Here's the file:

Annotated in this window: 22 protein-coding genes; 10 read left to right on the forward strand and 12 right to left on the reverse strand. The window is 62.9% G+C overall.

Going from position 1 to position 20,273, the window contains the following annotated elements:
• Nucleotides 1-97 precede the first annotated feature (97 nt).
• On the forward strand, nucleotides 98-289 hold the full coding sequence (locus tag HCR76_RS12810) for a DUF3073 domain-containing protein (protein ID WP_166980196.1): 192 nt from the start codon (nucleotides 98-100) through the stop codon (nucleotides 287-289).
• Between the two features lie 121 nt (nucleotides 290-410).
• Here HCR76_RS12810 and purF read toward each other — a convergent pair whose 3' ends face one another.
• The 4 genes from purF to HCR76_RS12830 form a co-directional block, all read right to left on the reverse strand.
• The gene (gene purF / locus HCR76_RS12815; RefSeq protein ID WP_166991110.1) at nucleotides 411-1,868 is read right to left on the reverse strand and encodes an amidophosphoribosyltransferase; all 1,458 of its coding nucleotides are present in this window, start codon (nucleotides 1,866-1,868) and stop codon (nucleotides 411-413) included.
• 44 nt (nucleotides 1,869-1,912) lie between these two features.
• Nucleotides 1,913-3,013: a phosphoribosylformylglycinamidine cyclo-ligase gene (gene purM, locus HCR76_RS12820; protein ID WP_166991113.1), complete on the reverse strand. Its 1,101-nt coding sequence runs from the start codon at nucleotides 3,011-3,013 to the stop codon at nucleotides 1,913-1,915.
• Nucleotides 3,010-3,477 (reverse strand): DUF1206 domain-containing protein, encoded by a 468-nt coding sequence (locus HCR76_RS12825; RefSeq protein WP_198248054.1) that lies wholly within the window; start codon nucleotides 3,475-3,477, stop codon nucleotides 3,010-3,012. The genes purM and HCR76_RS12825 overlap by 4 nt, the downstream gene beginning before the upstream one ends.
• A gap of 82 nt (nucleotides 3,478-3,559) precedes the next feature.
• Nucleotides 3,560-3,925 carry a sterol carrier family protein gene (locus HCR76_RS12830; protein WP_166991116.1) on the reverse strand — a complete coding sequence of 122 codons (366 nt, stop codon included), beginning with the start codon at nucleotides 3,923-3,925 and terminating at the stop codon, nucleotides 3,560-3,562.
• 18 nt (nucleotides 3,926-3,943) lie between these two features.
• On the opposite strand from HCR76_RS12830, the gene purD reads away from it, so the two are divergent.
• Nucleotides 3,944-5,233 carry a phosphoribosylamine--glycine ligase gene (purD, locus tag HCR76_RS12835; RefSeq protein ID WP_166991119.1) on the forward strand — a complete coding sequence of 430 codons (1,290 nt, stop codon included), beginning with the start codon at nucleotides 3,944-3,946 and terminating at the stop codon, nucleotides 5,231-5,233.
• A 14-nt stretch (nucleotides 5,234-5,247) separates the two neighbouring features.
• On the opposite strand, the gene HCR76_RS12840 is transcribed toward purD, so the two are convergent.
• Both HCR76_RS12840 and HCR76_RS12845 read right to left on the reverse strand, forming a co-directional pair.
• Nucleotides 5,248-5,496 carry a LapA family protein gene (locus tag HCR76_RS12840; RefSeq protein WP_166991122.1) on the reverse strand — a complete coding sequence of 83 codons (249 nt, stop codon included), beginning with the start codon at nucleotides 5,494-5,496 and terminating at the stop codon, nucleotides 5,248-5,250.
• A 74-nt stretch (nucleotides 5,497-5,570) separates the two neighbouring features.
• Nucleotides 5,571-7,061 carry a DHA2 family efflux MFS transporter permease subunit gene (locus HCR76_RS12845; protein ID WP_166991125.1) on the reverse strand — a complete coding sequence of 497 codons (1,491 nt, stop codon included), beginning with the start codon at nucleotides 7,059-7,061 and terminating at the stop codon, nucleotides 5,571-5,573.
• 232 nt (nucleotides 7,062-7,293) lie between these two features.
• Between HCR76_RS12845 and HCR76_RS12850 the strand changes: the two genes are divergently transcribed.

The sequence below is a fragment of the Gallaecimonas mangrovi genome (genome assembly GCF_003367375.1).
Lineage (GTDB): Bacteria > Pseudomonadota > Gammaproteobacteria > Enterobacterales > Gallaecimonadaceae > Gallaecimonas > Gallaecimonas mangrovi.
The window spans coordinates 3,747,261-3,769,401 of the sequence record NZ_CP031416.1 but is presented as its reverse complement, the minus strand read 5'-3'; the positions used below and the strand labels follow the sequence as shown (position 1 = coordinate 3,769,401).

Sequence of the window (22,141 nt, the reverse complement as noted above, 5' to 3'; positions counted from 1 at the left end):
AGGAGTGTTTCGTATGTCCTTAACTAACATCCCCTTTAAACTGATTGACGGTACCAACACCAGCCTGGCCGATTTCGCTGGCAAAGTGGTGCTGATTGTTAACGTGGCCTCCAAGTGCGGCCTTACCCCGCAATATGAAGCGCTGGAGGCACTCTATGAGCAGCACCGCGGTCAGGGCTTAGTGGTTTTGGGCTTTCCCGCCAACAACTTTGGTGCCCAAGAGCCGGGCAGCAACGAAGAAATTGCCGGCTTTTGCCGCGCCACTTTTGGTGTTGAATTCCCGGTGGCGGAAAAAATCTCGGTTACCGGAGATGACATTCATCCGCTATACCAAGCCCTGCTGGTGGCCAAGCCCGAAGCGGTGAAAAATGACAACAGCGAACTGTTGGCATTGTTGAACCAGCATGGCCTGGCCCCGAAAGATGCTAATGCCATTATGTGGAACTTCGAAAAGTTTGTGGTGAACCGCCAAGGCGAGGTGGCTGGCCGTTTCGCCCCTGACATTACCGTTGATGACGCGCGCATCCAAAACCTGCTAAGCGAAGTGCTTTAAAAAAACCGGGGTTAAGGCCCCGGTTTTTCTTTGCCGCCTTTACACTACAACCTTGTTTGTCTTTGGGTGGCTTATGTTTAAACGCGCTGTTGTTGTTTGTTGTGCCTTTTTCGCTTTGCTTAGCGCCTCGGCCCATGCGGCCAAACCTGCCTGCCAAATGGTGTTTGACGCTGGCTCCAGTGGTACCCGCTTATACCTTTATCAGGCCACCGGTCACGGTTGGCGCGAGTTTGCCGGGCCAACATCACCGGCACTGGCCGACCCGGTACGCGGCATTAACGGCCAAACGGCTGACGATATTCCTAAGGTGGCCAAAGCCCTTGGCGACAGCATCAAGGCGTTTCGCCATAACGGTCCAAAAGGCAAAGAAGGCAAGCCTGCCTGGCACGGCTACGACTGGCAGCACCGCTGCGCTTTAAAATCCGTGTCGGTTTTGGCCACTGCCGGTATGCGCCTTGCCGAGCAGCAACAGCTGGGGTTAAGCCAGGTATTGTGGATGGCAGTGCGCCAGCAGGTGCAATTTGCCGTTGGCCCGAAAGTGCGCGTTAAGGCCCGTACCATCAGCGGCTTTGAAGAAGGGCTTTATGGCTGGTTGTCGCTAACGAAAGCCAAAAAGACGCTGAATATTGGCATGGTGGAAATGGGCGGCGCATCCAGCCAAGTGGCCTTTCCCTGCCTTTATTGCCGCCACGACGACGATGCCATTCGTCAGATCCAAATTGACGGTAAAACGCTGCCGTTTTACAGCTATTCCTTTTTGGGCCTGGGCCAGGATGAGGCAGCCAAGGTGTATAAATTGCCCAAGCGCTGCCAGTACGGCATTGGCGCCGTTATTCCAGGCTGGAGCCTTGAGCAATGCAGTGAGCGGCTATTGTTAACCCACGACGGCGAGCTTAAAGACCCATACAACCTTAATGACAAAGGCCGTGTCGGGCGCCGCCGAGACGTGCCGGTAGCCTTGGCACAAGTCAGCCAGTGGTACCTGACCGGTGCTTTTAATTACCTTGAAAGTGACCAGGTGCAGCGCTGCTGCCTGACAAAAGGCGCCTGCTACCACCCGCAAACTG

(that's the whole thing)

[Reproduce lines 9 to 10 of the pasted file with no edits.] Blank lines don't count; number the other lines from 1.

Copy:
• 44 nt (nucleotides 1,869-1,912) lie between these two features.
• Nucleotides 1,913-3,013: a phosphoribosylformylglycinamidine cyclo-ligase gene (gene purM, locus HCR76_RS12820; protein ID WP_166991113.1), complete on the reverse strand. Its 1,101-nt coding sequence runs from the start codon at nucleotides 3,011-3,013 to the stop codon at nucleotides 1,913-1,915.